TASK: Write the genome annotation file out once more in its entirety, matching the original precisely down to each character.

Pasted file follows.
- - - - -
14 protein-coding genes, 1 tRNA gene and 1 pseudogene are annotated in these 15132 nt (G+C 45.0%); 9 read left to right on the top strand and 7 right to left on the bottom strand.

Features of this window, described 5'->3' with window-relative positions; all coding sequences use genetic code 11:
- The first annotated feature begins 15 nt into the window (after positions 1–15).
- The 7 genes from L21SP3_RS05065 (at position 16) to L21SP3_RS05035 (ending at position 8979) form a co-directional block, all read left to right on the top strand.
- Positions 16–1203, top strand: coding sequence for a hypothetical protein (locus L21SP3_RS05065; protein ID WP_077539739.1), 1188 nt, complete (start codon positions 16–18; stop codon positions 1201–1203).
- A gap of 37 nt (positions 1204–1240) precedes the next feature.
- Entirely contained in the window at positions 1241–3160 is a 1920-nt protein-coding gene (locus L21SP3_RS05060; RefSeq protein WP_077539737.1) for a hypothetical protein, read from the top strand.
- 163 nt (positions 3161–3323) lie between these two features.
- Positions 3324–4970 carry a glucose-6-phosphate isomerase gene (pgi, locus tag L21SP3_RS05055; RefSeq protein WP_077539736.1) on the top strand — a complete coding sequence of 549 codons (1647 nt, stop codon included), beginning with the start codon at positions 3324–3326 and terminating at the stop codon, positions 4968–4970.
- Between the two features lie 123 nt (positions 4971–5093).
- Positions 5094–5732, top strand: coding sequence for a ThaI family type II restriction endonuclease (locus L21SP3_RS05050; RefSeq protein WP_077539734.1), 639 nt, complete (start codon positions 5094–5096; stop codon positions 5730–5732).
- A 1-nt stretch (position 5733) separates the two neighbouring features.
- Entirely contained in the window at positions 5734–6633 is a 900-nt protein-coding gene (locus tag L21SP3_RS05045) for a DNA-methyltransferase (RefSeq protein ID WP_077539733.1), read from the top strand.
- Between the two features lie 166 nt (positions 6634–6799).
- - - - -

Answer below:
14 protein-coding genes, 1 tRNA gene and 1 pseudogene are annotated in these 15132 nt (G+C 45.0%); 9 read left to right on the top strand and 7 right to left on the bottom strand.

Features of this window, described 5'->3' with window-relative positions; all coding sequences use genetic code 11:
- The first annotated feature begins 15 nt into the window (after positions 1–15).
- The 7 genes from L21SP3_RS05065 (at position 16) to L21SP3_RS05035 (ending at position 8979) form a co-directional block, all read left to right on the top strand.
- Positions 16–1203, top strand: coding sequence for a hypothetical protein (locus L21SP3_RS05065; protein ID WP_077539739.1), 1188 nt, complete (start codon positions 16–18; stop codon positions 1201–1203).
- A gap of 37 nt (positions 1204–1240) precedes the next feature.
- Entirely contained in the window at positions 1241–3160 is a 1920-nt protein-coding gene (locus L21SP3_RS05060; RefSeq protein WP_077539737.1) for a hypothetical protein, read from the top strand.
- 163 nt (positions 3161–3323) lie between these two features.
- Positions 3324–4970 carry a glucose-6-phosphate isomerase gene (pgi, locus tag L21SP3_RS05055; RefSeq protein WP_077539736.1) on the top strand — a complete coding sequence of 549 codons (1647 nt, stop codon included), beginning with the start codon at positions 3324–3326 and terminating at the stop codon, positions 4968–4970.
- Between the two features lie 123 nt (positions 4971–5093).
- Positions 5094–5732, top strand: coding sequence for a ThaI family type II restriction endonuclease (locus L21SP3_RS05050; RefSeq protein WP_077539734.1), 639 nt, complete (start codon positions 5094–5096; stop codon positions 5730–5732).
- A 1-nt stretch (position 5733) separates the two neighbouring features.
- Entirely contained in the window at positions 5734–6633 is a 900-nt protein-coding gene (locus tag L21SP3_RS05045) for a DNA-methyltransferase (RefSeq protein ID WP_077539733.1), read from the top strand.
- Between the two features lie 166 nt (positions 6634–6799).